What to do this week: Kimmel blood drive, Earth Day festival and more

The Daybook is WSN’s weekly column listing in-person and online events at NYU and across New York City. This week: April 10-16.


Bruna Horvath, Deputy News Editor


Hear from two authors of “#FeesMustFall and Its Aftermath,” a book about the 2015 protests over rising college tuition in South Africa and the violence that followed. The book tells the stories of young activists through photos and explains how their actions have changed higher education in the country. The event is free, but interested students should RSVP online. Refreshments will be available.

Attend award-winning pianist Tamana Tanaka’s Carnegie Hall debut, where she will bring works of famous German composers such as Johann Sebastian Bach, Ludwig van Beethoven and Robert Schumann to life. Tanaka has performed in many recital halls around the world, including in Italy and Japan. Tickets start at $44.


Save lives by donating your blood

Kimmel Center for University Life (on campus)


Donate blood to help combat shortages with The Pow(h)er Collective, a student organization at NYU. The event is organized in partnership with the New York Blood Center. Donors must be at least 17 years old, weigh at least 110 pounds and must not have donated blood within the last 56 days. An RSVP is required. Participants must bring valid ID.

1 p.m.

Meet Gerard Malanga, a photographer and filmmaker who also served as Andy Warhol’s assistant in the 1960s, at The Met as he shares his experience being photographed by Richard Avedon for his famous “MURALS” series of portrait photos. Malanga will also speak about his experiences with other artists at The Factory, Warhol’s iconic New York City studio. The event is free with museum admission, which is pay what you wish for NYU students.


Go behind the scenes of a Pulitzer Prize-winning investigation

Kimmel Center for University Life (on campus)

4 p.m.

Get an inside look at “Poisoned,” an investigation by the Tampa Bay Times which revealed that a Florida battery recycling company exposed workers to toxic lead dust for years. Corey Johnson, the lead reporter on the project, will join other panelists to discuss environmental racism and the power of investigative journalism in the face of political corruption. This NYU event is open to the public, but an RSVP is required. A virtual attendance option is also available. Refreshments will be served.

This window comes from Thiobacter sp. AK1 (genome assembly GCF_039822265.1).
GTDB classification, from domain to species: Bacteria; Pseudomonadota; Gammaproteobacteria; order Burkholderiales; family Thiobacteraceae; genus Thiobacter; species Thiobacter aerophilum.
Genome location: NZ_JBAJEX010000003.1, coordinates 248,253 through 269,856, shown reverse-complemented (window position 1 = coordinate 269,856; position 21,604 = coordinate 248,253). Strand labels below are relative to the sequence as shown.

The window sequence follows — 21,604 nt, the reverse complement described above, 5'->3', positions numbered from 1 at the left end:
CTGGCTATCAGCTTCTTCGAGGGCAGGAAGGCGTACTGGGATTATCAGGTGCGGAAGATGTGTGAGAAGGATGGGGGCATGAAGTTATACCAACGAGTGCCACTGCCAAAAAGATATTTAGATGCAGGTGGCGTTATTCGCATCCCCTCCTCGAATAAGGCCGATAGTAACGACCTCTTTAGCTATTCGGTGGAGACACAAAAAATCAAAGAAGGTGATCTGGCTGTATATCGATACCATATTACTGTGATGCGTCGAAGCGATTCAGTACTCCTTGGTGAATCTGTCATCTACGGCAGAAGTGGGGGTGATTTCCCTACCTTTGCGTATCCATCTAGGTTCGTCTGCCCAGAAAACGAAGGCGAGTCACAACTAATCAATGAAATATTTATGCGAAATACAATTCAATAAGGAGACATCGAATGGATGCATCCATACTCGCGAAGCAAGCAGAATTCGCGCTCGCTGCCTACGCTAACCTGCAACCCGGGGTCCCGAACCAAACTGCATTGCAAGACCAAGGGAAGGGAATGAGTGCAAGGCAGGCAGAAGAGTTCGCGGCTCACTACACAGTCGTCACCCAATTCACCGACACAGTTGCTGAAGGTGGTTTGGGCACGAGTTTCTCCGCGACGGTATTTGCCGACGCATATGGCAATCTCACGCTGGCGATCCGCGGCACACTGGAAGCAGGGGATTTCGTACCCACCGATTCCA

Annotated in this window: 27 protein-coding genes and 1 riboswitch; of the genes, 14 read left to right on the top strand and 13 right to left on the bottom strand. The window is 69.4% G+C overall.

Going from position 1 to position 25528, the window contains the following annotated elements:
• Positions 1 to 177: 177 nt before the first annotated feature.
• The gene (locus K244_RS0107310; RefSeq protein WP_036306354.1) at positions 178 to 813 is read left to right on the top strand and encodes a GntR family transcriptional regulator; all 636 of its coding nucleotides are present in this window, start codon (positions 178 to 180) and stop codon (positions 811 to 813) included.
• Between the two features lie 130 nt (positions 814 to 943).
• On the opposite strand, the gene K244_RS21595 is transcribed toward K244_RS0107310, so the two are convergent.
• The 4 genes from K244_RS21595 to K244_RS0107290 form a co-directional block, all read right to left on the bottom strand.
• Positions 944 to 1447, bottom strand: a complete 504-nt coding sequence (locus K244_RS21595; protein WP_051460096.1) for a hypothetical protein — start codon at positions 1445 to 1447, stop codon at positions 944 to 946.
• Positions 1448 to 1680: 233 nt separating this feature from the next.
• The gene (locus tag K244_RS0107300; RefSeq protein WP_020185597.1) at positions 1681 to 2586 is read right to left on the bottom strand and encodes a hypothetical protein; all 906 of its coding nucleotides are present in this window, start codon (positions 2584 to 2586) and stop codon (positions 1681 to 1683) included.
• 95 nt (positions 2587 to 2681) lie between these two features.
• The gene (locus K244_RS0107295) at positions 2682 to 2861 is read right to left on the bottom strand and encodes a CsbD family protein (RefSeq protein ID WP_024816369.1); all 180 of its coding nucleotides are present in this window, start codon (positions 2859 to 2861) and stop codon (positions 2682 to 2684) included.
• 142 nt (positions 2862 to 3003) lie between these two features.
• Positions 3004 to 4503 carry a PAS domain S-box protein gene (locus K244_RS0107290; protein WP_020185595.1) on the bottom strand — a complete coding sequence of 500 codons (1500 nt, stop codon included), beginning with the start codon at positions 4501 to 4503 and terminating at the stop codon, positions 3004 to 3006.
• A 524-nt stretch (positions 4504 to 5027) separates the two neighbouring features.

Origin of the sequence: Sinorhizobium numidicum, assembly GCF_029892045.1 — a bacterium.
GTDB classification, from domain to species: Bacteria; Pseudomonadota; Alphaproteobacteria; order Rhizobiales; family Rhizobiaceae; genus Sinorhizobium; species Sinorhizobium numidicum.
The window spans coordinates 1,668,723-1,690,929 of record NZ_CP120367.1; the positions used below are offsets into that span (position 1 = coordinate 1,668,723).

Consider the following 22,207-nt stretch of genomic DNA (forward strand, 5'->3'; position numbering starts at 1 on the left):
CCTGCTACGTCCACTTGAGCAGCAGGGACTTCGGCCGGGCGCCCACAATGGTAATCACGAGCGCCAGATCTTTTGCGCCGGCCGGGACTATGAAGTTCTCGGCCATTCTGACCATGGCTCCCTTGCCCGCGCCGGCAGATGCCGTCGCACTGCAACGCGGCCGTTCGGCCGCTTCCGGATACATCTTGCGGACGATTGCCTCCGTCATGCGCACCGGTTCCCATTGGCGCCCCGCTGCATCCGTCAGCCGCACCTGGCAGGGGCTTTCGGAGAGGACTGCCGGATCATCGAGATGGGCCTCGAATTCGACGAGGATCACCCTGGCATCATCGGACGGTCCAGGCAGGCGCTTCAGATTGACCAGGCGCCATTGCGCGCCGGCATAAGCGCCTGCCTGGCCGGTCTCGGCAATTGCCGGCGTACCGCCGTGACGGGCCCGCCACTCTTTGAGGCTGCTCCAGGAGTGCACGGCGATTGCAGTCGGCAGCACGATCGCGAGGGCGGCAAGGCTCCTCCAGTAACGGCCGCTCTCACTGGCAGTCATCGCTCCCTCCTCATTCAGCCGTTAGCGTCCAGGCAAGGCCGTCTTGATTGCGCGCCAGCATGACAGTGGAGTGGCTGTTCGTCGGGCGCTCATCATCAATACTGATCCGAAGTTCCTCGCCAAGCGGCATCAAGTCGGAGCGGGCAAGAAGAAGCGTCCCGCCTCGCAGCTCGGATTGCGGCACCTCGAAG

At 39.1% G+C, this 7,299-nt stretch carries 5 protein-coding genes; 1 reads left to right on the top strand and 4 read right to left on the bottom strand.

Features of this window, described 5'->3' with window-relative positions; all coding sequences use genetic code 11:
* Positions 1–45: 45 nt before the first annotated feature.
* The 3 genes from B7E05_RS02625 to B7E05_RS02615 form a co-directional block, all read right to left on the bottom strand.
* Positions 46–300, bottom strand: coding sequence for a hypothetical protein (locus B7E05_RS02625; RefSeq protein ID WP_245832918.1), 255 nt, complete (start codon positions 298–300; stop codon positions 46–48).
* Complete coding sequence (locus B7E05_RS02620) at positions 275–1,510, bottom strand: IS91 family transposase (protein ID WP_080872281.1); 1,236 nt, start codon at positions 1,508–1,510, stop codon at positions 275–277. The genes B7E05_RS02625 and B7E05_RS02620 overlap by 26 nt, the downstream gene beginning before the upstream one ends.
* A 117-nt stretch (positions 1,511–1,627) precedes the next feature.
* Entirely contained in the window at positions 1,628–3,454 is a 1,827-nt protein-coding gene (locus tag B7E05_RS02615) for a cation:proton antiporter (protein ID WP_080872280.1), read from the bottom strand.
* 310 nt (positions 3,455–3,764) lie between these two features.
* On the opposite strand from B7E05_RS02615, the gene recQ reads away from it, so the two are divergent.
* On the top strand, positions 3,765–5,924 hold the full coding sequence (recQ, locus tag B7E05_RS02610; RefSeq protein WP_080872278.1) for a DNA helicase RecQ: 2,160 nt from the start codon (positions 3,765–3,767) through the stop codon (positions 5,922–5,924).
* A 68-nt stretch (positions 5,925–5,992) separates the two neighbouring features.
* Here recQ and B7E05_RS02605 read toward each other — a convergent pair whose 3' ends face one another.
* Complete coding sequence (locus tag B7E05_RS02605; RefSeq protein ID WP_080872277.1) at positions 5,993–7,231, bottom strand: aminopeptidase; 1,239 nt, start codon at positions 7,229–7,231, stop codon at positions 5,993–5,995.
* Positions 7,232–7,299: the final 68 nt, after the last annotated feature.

7 p.m.

Watch “Evil Dead Rise,” an upcoming film from Warner Bros. Pictures, at a free advance screening in the East Village. The horror film tells the story of two estranged sisters who unexpectedly reconnects with her estranged sister, only for their reunion to be cut short by flesh-possessing demons. Tickets to the screening are free for NYU students with a valid student ID.

Hear about life-changing experiences at a slam storytelling event

Skirball Center for the Performing Arts (on campus)

7:30 p.m.

Listen in as five storytellers share personal, life-changing experiences at an event hosted by The Moth, an organization that produces improvised shows in which performers from across the country share true stories. Featured storytellers include novelist Xochitl Gonzalez and Mississippi poet laureate Beth Ann Fennelly. Admission is $21 for NYU students and $48 for all other NYU community members. Tickets are also available for the general public.


Learn about bodily autonomy across identities

Kimmel Center for University Life (on campus)

6 p.m.